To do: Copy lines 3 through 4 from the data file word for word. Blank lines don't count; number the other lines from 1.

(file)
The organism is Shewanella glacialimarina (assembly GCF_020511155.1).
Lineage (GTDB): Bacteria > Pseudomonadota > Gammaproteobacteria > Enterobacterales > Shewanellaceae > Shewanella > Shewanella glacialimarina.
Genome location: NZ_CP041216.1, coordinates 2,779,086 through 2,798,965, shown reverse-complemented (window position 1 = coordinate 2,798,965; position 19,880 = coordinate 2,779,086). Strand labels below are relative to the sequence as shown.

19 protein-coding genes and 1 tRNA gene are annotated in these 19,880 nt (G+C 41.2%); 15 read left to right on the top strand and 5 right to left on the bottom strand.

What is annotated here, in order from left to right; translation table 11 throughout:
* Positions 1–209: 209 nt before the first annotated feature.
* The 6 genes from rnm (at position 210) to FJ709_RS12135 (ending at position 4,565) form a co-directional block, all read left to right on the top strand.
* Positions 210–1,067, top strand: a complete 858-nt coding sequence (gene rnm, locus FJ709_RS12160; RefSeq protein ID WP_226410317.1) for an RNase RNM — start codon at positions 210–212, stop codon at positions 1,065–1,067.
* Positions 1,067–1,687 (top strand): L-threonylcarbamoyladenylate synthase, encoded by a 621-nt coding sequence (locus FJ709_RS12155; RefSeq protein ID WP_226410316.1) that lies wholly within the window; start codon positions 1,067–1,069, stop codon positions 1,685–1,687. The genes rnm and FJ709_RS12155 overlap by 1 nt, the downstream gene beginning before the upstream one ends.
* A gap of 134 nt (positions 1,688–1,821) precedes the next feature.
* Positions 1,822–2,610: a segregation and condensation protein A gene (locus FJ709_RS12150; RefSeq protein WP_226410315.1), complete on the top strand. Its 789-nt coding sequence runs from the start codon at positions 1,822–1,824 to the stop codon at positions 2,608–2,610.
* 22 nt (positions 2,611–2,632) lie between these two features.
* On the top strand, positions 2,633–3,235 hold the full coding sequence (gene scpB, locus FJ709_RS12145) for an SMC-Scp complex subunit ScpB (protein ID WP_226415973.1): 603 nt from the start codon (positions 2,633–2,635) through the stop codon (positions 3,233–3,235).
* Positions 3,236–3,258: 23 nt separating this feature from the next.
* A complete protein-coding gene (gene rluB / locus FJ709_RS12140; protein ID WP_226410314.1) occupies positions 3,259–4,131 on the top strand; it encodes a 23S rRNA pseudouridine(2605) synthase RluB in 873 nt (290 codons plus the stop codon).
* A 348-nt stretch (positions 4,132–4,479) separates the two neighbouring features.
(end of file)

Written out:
Genome location: NZ_CP041216.1, coordinates 2,779,086 through 2,798,965, shown reverse-complemented (window position 1 = coordinate 2,798,965; position 19,880 = coordinate 2,779,086). Strand labels below are relative to the sequence as shown.

19 protein-coding genes and 1 tRNA gene are annotated in these 19,880 nt (G+C 41.2%); 15 read left to right on the top strand and 5 right to left on the bottom strand.